Some consider moving from starter to reliever a demotion of sorts. Former Mississippi State star Kendall Graveman has made the switch with the Seattle Mariners and couldn’t be happier about it. “It’s been fun,” he recently told the Seattle Times. “The adrenaline’s a lot different. It’s a different ballgame coming out of the bullpen and I really don’t (miss starting). Mentality-wise, I really think I fit down there.” Numbers-wise, it also looks like a good fit. The 30-year-old right-hander picked up his third save – of both the season and his eight-year MLB career – by pitching the ninth inning Thursday to close out a 1-0 victory over Houston. The Astros were no-hit for 6 1/3 by Yusei Kikuchi. Graveman has been called on nine times by the Mariners and has yet to allow a run over 10 2/3 innings. He has yielded just two hits and two walks while fanning 12. He was 24-31 as a starter with an ERA well above 4.00 from 2015-2020. Graveman missed time last season, his first in Seattle, because of a benign bone tumor in his neck. He moved to the bullpen when he returned and has nailed down a leading role there in 2021. “He’s going out there and pumping 99 mile per hour sinkers, power sinkers,” M’s starter Justus Sheffield told the Seattle Times. “It’s a beautiful thing to watch.” … The Mariners (14-12) host the Los Angeles Angels (12-11) – Mike Trout, Shohei Ohtani, Albert Pujols, et al. – this weekend. The Angels also have a Mississippi college product who’s thriving in a bullpen role: ex-Ole Miss star Mike Mayers. Mayers, a middling reliever in St. Louis most of his big league career, has blossomed with the Angels the past two seasons. He is 1-1 with a save and a 2.77 ERA in 13 innings this season. Ten of his 12 appearances have been scoreless.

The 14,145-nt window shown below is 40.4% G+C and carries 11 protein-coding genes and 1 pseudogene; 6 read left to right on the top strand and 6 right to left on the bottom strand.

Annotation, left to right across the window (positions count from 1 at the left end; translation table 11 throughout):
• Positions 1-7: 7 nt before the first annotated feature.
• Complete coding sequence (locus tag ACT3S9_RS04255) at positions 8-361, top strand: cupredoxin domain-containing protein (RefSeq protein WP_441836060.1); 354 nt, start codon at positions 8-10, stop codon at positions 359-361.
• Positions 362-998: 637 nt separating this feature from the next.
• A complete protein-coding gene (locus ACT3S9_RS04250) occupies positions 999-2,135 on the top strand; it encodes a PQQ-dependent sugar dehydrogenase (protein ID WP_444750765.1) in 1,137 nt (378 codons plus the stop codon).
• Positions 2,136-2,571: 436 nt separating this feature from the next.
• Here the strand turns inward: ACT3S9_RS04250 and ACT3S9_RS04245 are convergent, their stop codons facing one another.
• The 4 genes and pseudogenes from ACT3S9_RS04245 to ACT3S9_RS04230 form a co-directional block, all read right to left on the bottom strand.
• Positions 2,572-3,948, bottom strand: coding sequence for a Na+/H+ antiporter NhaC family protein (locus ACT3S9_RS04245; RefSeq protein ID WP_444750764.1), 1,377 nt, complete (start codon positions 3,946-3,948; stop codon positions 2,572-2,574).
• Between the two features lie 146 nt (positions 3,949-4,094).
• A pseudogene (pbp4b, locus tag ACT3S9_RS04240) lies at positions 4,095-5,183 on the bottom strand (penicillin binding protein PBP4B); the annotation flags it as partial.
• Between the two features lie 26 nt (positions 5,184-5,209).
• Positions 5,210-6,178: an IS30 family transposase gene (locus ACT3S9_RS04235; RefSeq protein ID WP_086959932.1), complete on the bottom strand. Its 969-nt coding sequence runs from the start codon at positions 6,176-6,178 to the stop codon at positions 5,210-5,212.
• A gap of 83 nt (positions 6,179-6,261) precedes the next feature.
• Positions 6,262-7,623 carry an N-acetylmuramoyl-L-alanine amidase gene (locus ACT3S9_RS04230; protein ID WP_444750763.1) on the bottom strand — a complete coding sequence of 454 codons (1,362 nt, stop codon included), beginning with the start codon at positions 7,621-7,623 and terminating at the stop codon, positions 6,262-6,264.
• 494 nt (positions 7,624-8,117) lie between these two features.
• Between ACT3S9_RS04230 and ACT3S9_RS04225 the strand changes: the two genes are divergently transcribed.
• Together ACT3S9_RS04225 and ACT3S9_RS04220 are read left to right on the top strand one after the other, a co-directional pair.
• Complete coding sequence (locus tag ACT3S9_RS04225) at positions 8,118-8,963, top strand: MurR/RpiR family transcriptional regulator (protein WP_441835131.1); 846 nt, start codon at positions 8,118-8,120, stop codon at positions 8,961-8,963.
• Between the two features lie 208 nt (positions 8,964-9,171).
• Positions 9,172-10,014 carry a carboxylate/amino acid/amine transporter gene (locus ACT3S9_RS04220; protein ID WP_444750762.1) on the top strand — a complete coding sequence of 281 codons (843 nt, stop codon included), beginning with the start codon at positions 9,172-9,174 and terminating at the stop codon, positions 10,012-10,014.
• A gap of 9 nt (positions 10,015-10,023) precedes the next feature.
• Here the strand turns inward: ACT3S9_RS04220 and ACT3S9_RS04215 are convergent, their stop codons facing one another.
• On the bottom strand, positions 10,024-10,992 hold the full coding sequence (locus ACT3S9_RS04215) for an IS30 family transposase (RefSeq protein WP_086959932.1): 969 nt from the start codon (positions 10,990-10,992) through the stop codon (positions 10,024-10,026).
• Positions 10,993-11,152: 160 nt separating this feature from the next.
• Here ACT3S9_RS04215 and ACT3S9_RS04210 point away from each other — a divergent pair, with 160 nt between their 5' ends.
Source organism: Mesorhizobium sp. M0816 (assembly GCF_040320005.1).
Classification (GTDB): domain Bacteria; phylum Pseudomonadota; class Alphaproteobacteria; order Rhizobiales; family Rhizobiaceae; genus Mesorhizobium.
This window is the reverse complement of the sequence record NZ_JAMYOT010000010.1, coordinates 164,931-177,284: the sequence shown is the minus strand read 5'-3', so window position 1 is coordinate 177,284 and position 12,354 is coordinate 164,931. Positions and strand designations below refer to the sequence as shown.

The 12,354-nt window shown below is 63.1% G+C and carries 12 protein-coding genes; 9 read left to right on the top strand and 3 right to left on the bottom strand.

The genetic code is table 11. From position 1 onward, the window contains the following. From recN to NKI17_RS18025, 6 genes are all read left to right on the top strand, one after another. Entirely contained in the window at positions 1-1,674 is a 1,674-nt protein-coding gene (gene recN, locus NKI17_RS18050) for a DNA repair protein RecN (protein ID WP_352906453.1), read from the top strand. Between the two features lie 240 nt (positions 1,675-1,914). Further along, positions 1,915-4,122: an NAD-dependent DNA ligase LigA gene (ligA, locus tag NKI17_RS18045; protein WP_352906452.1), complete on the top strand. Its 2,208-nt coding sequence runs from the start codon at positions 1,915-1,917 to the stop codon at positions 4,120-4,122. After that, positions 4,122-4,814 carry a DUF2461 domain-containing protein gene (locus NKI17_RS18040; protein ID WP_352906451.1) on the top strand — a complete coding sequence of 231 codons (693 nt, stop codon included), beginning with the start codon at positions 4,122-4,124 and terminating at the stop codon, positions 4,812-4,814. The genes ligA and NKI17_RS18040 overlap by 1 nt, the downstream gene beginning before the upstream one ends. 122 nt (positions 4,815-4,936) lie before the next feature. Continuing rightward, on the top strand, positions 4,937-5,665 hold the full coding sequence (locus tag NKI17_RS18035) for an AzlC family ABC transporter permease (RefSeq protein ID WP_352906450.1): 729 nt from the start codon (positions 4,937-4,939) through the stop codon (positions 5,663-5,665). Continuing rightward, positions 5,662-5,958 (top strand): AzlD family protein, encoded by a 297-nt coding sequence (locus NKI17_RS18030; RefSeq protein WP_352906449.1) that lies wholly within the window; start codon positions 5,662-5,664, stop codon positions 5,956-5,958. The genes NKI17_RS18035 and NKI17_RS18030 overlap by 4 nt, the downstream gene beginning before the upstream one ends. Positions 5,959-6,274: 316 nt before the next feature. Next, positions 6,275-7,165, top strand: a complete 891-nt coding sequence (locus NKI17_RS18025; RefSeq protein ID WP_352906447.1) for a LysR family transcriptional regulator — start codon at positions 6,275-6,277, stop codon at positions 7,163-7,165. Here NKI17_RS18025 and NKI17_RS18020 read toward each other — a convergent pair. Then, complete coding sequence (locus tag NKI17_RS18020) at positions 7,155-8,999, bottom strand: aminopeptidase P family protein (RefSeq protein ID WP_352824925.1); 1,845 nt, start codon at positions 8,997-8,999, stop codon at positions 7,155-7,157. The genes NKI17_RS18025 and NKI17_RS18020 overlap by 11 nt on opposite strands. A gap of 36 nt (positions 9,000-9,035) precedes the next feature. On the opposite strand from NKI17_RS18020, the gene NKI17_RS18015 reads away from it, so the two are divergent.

The results of last weekend left both Delta State and Mississippi College a little deflated. DSU lost two of three at home, including an L on Senior Day at Ferriss Field, while MC was swept on the road by Lee University, the No. 2 team in NCAA Division II. Well, forget all that. The Statesmen and Choctaws will be plenty fired up this weekend. The old rivals meet in a three-game set to finish the regular season at Frierson Field in Clinton. They’ll play a single game Friday and a pair on Saturday. DSU (22-14, 19-13 Gulf South) has clinched a berth in next week’s GSC Tournament; MC (15-18, 12-16) is still hunting. The all-time series tilts heavily to DSU, 43-12. But it’s 11-7 since 2015, when the Choctaws returned to D-II status and the GSC. Both teams can trot out some good arms – DSU’s Hunter Riggins (6-4, 3.03 ERA) and MC’s Jackson Bridges (5-3, 4.67), for example – but it would not be a shock to see the long ball determine the series winner. The Statesmen lead the GSC in homers with 50, topped by Jake Barlow with 12 and Hayden White with eight. MC is fourth with 42 homers, led by Ken Scott’s 10 and nine each from Caleb Reese and Dylan Duplechain. The teams didn’t play in last year’s aborted season, making this the first meeting between coaches Rodney Batts, who is in his second year in Cleveland, and Jeremy Haworth, now in his sixth at Clinton.